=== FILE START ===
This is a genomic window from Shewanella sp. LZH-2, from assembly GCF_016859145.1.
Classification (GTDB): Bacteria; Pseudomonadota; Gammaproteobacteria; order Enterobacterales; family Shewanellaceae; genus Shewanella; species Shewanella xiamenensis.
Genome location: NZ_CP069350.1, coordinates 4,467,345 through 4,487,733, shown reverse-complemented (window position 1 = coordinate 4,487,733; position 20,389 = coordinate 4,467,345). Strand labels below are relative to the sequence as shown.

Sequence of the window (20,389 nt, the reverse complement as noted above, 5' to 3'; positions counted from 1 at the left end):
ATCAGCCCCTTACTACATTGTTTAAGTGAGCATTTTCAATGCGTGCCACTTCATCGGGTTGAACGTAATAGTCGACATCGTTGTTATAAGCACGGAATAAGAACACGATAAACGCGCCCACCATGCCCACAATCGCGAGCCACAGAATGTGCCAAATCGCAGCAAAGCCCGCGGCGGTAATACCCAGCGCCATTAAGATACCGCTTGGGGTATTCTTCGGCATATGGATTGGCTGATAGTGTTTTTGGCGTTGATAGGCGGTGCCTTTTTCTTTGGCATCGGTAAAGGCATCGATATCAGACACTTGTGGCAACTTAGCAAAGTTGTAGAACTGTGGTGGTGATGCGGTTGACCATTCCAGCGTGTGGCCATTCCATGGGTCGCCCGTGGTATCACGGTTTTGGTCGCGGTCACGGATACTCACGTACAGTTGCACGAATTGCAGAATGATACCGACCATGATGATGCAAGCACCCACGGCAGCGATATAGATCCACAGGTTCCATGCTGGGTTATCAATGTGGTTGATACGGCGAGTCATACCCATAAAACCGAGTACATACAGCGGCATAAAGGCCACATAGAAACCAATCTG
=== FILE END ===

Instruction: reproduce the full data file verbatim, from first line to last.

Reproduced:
This is a genomic window from Shewanella sp. LZH-2, from assembly GCF_016859145.1.
Classification (GTDB): Bacteria; Pseudomonadota; Gammaproteobacteria; order Enterobacterales; family Shewanellaceae; genus Shewanella; species Shewanella xiamenensis.
Genome location: NZ_CP069350.1, coordinates 4,467,345 through 4,487,733, shown reverse-complemented (window position 1 = coordinate 4,487,733; position 20,389 = coordinate 4,467,345). Strand labels below are relative to the sequence as shown.

Sequence of the window (20,389 nt, the reverse complement as noted above, 5' to 3'; positions counted from 1 at the left end):
ATCAGCCCCTTACTACATTGTTTAAGTGAGCATTTTCAATGCGTGCCACTTCATCGGGTTGAACGTAATAGTCGACATCGTTGTTATAAGCACGGAATAAGAACACGATAAACGCGCCCACCATGCCCACAATCGCGAGCCACAGAATGTGCCAAATCGCAGCAAAGCCCGCGGCGGTAATACCCAGCGCCATTAAGATACCGCTTGGGGTATTCTTCGGCATATGGATTGGCTGATAGTGTTTTTGGCGTTGATAGGCGGTGCCTTTTTCTTTGGCATCGGTAAAGGCATCGATATCAGACACTTGTGGCAACTTAGCAAAGTTGTAGAACTGTGGTGGTGATGCGGTTGACCATTCCAGCGTGTGGCCATTCCATGGGTCGCCCGTGGTATCACGGTTTTGGTCGCGGTCACGGATACTCACGTACAGTTGCACGAATTGCAGAATGATACCGACCATGATGATGCAAGCACCCACGGCAGCGATATAGATCCACAGGTTCCATGCTGGGTTATCAATGTGGTTGATACGGCGAGTCATACCCATAAAACCGAGTACATACAGCGGCATAAAGGCCACATAGAAACCAATCTG